My Date with Jenny (the asteroid)

Nov 16/17, 2013

Couldn't resist playing with the title, sorry! This asteroid occultation was predicted to pass north-to-south through the Bay Area and the northwestern Santa Cruz Mountains, and miss Aptos. We were on the eastern 1-sigma error line. But odds were still 18% and the fact is, I needed to spend the night at Cabrillo Observatory anyway. Why? Rick Ferrell, Dave Deluchi and I were on plan for doing the Big Sur Half Marathon, which went off at sunrise in Monterey. It required my being at Rick's at 5:15am. Also, Comet ISON was brightening dramatically and I planned to drive to the top of Aptos School Rd and Fern Flat, which has a nice SE horizon, and take some photos before continuing on to Rick's. The Jenny occultation was at 9:38pm Saturday night - convenient! Here's the prediction page.

The star was 11.3 magnitude and the drop was 3.5 magnitudes, so it sounded like a good event to get a star trail image of the occultation. This is something I've not succeeded at since the Pallas occultation of 1 Vulpeculae in1983, and tonight was the night I hoped to succeed. Challenges awaited, it turned out. I emailed Chris Angelos and Gene and invited them to join me at the observatory and help with the astrophotography while I tried to get the Jenny event on video with the 10" scope. Gene was game, and showed up at 6:30pm. This was good; right after I'd done some grading outside of Verve downtown, then picked up new running shoes at Fleet Feet, got a burrito at Sofia's, swung by my office and printed up finder charts and prediction sheets for Jenny, and then arrived at 6:30pm at the observatory. Gene worked on polishing up an image of a nebula he'd taken while I fired up the 12" and did some scouting on exactly where the star would rise. As soon as I started thinking about this, I realized we may have a big issue. 25 degrees altitude in the northeast is the worst horizon we have. It required being meticulous in finding a star on C2A with the same declination as the target and seeing where it would be at 25 degrees altitude. I thought I did a decent job of that task, deciding we'd have 16 minutes of clearance on the 12" scope for Gene, and that if I trucked the 10" scope down the road 100 yards I'd be able to get it on video with a similar amount of time to spare.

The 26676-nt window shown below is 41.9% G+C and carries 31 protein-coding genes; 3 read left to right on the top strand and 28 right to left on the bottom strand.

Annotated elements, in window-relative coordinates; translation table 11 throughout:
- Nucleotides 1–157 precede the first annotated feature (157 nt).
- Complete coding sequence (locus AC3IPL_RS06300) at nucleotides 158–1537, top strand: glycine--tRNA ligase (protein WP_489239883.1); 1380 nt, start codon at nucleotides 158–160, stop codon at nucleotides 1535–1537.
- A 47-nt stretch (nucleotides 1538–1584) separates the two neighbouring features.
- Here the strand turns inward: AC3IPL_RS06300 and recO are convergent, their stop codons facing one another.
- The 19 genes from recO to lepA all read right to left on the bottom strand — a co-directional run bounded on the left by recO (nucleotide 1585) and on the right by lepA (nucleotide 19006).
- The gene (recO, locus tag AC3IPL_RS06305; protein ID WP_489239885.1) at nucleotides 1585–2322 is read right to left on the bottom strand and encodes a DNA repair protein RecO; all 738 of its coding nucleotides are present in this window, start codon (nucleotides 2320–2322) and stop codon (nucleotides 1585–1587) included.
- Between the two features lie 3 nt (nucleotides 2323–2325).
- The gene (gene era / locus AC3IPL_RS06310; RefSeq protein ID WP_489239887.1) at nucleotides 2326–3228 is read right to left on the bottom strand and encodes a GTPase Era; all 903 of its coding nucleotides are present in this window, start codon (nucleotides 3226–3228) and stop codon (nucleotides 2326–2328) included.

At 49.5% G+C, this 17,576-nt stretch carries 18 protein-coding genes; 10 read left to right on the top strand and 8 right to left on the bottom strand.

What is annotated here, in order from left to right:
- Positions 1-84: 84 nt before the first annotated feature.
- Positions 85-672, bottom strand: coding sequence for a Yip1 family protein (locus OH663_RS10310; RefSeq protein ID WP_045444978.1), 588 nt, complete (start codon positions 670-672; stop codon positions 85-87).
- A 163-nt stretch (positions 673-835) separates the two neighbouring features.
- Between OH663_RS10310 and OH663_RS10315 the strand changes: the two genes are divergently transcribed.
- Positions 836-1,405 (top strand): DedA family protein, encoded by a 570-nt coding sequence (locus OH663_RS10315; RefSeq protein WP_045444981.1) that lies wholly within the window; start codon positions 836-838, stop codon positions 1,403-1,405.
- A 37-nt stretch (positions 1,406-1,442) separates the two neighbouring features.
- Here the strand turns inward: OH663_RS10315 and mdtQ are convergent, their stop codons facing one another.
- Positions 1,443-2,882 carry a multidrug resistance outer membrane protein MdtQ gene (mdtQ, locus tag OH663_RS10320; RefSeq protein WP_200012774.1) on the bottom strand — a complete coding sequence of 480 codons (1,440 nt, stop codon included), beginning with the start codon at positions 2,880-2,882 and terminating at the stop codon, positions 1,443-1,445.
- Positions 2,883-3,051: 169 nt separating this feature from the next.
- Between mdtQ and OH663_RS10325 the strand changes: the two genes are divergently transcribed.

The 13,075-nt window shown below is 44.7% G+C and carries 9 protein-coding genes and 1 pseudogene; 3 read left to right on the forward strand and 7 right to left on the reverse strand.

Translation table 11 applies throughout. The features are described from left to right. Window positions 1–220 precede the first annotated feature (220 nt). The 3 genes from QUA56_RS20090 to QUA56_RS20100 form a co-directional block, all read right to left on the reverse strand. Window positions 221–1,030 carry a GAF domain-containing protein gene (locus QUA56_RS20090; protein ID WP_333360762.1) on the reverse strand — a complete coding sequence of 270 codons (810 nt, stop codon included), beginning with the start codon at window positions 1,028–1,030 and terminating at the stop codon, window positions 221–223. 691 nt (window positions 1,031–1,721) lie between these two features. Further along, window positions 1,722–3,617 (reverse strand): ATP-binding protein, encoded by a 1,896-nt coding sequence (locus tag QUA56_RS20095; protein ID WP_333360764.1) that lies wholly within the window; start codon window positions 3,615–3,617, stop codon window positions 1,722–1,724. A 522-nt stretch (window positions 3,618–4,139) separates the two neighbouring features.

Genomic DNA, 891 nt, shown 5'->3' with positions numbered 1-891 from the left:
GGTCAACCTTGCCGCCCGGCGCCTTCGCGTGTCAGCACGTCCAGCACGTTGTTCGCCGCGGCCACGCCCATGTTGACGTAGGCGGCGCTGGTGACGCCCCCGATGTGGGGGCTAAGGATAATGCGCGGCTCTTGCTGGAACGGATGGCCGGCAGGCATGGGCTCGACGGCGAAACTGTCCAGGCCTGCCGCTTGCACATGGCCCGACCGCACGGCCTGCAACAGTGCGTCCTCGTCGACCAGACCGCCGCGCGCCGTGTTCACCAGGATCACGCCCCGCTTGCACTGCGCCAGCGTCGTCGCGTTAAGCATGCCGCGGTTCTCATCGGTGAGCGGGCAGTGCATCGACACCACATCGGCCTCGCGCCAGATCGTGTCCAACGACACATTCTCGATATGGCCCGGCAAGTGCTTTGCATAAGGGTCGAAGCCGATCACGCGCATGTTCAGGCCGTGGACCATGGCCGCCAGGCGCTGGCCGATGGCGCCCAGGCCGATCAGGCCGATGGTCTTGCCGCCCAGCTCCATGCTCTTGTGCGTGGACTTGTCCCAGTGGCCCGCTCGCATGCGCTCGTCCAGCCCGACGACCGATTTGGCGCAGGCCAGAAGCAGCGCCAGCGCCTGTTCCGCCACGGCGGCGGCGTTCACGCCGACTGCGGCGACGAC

Getting the star trail required getting on target, putting the target at the bottom of the CCD chip, then in the Gemini software, turning off tracking at the right instant, and starting a 'grab' exposure in CCDOPS of known length - I decided on 60 seconds as this would make a trail about 65% of the height of the frame. Gene needed to be there to initiate the exposure at 5:37:46 UT and we and then he, practiced how to do this till it seemed do-able. The problem was, when 15 minutes before the event I sent the scope to the target, it was dead in the middle of the biggest tallest tree on the biggest tallest hill within our horizons, and I had a strong suspicion it wouldn't clear at all. I focused all my attention on the 10" setup. The nearby 6.9 mag star cleared the bushes in the distant hill with 12 minutes to go, and 3 minutes later the target cleared... I thought. But it then proceeded to creep up the spine of the tallest spindly pine tree visible only in the telescope.Doh! I gave up trying to get it on video. The full moon 40 odd degrees away and the low altitude made the 11.3 star just too tough to try and video record with my equipment, so I would do it visually.

At longitude 122 W, the mid-occultation time was 05:38:17UT, and so when 05:38:28 arrived and still no occultation, I figured I had a miss. Not surprising, as it was only 18% odds the path would shift over me. I relaxed just a bit, and missed the actual D, shouting it weakly 2 seconds too late. I was ready for the R however, when it came 6 seconds later. The star was dim and only visible with averted vision, but fairly confidently if you kept your eye in the right place. Here's the Excel report.

Begin: 5:37:10
D 5:38:30.3 +- 1.3 RT=2.4
R 5:38:36.6 +- 0.3 RT=0.5
end 5:40:00

To get the 25 deg altitude event from the observatory, I needed to set up the 10" at the red circle with long/lat shown


Several misses observed, together with my occultation, are plotted here.